Learning Chinese in Rwanda: Obscurity meets Obscurity
“If you don’t finish the glass, you will have insulted my family's honor” Oh no. This again.
Just when I thought I’d escaped lunchtime drinking with Chinese men. It was back. And this time, it was in Rwanda. I would need something quick to escape this request. Something, no man could ignore. My eyes danced around the table. Desperation began to sink in. “Oh look!,” I exclaimed “A plate of CAULIFLOWER”. Perfect. Mr. Kong - clearly moved by my love of collared greens - began to lower his rice wine, and reach for the distant dish.
You see, when I arrived in Rwanda, I gave myself a couple of goals. For one, I wanted to explore East Africa. I’d never been to the continent and I wanted to take advantage of the privilege I’d been given. Second, I wanted to create close friendships with the people I met. (An endless goal). And finally, I wanted to learn Chinese. Now, the final goal superficially sounds ridiculous. And, to be fair, Africa isn’t exactly a Mecca for Mandarin. Nonetheless, practicing Chinese is something I’ve loved doing over the past three years and something I want to do regardless of where I am. So, when I arrived in Kigali I had a two-part mission: 1. Find an innocent Chinese man or woman and 2. Demand that he/she have a nice dinner with me. And after weeks of google, email, and increasingly desperate posts on Rwandan Expat forums, I found it: The Confucian Institute of Kigali.
Mr. Kong was the first teacher to greet me. A man more mischevious than anyone over the age of 40 has the right to be - he shook my hand, and quickly ushered me inside. His sly grin fell, however, when I asked about Chinese class. They weren’t open. But, if I really wanted, I could come ask him questions on Monday evenings and have lunch at his house that weekend. And so, that’s what I’ve done for the past four weeks. Every Monday, I go to the Confucian Institute with a large list of questions, and most weekends I’ll spend a couple of hours enjoying an absurdly diverse Chinese feast. (See Above)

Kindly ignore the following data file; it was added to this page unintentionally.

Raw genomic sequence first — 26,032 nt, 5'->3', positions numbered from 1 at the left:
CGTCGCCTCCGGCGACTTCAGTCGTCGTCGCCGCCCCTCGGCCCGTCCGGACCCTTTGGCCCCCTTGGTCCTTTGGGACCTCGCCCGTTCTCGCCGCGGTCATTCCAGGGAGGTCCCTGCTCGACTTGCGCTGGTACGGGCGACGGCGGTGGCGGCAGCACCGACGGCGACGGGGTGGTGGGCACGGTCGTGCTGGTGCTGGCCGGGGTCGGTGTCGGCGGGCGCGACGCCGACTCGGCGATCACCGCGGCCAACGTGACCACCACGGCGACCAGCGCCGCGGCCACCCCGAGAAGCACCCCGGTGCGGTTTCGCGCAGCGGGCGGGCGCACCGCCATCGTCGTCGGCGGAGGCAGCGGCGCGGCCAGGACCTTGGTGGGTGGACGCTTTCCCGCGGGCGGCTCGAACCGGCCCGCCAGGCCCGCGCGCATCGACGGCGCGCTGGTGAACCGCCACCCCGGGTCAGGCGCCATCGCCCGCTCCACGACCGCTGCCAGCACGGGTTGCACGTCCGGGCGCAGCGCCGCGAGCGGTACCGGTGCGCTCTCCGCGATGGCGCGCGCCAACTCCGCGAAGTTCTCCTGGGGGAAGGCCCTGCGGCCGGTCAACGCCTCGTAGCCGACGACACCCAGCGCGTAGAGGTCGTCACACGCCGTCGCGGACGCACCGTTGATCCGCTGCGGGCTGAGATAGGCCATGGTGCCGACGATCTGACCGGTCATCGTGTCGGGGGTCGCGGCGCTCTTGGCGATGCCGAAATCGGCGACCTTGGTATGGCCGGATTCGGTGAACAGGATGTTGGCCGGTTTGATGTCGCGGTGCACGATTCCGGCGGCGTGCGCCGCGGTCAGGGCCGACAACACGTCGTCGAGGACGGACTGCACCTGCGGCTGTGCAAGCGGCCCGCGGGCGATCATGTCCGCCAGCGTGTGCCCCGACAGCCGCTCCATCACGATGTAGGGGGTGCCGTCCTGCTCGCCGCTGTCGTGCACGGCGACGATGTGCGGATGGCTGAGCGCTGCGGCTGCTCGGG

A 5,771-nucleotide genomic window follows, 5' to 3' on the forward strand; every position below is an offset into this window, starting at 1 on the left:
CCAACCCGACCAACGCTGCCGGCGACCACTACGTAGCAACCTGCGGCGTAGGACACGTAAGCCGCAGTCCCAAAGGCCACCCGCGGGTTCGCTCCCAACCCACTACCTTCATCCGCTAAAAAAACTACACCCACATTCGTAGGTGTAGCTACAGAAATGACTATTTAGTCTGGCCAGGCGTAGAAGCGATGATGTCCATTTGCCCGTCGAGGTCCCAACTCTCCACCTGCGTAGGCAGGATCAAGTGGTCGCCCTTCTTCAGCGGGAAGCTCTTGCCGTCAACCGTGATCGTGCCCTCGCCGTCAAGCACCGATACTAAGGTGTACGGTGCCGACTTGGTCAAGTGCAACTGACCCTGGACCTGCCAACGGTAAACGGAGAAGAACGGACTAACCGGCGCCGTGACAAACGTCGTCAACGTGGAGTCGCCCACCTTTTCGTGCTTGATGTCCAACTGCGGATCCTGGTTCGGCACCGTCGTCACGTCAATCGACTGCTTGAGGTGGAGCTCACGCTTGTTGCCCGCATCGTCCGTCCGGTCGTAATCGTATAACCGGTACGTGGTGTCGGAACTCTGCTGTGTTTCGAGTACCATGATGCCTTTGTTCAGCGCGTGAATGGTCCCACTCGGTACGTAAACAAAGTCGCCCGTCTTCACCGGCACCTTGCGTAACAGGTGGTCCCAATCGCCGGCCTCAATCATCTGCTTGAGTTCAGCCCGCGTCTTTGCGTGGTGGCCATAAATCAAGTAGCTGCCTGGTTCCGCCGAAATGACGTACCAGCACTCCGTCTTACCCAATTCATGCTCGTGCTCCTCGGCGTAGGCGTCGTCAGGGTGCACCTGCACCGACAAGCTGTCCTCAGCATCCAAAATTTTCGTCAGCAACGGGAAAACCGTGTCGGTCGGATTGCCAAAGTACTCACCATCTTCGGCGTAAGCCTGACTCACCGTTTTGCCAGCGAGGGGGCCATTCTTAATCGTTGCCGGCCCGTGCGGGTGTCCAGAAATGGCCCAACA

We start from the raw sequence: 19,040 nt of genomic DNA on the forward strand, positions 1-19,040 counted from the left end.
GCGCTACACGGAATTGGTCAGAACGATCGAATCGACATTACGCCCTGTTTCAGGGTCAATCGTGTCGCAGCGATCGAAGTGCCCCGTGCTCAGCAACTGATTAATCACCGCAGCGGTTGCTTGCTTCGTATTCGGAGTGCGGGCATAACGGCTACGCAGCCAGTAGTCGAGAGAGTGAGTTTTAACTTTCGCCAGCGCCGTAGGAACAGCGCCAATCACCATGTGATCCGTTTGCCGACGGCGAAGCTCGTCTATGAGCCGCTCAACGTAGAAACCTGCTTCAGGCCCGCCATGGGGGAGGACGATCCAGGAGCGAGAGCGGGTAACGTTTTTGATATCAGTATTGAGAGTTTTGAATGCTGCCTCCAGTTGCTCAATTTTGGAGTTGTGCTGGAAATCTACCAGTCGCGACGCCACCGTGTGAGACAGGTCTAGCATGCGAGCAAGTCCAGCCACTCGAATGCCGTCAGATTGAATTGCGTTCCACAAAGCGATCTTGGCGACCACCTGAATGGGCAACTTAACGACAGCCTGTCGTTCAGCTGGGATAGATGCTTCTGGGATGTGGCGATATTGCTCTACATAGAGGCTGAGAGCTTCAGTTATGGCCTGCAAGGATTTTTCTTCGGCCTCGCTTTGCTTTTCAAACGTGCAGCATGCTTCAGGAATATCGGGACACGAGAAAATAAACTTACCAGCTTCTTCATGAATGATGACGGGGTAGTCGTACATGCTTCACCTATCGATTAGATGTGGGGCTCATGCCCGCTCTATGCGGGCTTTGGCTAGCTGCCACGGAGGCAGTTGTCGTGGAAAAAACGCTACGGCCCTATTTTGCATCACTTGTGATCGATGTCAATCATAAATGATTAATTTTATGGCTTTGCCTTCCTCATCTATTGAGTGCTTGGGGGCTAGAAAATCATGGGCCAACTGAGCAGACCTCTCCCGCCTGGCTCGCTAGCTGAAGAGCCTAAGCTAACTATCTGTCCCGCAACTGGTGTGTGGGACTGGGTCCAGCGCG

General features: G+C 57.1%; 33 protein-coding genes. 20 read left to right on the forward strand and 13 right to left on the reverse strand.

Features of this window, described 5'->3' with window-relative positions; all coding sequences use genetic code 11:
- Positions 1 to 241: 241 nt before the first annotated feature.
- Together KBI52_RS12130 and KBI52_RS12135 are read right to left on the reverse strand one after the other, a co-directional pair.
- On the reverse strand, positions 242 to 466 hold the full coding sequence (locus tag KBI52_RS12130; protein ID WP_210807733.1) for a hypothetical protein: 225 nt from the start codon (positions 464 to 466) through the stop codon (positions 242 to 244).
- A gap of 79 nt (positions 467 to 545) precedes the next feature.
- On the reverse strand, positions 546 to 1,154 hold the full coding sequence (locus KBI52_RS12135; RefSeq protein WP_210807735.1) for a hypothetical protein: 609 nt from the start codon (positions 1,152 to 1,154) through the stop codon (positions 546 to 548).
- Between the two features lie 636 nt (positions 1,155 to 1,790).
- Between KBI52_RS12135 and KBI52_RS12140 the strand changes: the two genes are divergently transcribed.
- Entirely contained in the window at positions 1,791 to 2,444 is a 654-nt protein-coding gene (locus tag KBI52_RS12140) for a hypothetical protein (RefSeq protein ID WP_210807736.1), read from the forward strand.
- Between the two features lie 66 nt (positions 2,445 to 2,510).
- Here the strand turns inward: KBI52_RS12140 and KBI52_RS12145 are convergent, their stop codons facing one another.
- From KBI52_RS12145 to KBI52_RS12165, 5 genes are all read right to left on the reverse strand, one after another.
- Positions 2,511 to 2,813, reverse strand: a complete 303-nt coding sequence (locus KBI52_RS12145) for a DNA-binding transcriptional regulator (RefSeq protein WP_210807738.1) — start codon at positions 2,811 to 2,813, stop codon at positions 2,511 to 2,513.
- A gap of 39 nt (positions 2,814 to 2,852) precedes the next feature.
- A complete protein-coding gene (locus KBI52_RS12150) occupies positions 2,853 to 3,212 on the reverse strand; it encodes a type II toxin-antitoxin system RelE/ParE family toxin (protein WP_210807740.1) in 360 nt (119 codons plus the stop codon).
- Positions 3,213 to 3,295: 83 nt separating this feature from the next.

Before I arrived in Rwanda, I thought I would have to give up Chinese. Practicing wouldn’t be convenient, easy, or readily available. But, before I arrived, I realized that learning Chinese was important to me. So, I made sure that it would happen. A friend of mine told me “You have to impose your will upon life, or life is going to impose its will upon you”. And that’s something I believe deeply. If you want your life to be a certain way - you have the responsibility to shape it. For me that was finding Chinese friends and mildly coercing them to practice with me a couple of times a week. For you, that could be spending wednesday nights reading, or finally forming that spice girls cover band. Most of the exciting possibilities of life are obscure. But that gives us no permission to avoid them - or believe we’re not worthy of trying. Instead, we have to embrace obscurity because often it means we’re doing what we choose and not what we are easily given.
In Chinese there is an saying “When saving a dead horse, act as if he is alive” ( "死马当活马医”)
or “When you pursue the unlikely. You must act as if it is reality.”
I’d cheers to that.